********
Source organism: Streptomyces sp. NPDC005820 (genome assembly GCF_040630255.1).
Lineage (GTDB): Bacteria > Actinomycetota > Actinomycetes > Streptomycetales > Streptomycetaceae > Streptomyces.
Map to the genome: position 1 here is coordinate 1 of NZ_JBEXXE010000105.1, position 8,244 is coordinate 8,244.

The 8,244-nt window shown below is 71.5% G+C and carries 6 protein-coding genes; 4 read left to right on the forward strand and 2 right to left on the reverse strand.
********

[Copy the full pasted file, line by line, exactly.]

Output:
Source organism: Streptomyces sp. NPDC005820 (genome assembly GCF_040630255.1).
Lineage (GTDB): Bacteria > Actinomycetota > Actinomycetes > Streptomycetales > Streptomycetaceae > Streptomyces.
Map to the genome: position 1 here is coordinate 1 of NZ_JBEXXE010000105.1, position 8,244 is coordinate 8,244.

The 8,244-nt window shown below is 71.5% G+C and carries 6 protein-coding genes; 4 read left to right on the forward strand and 2 right to left on the reverse strand.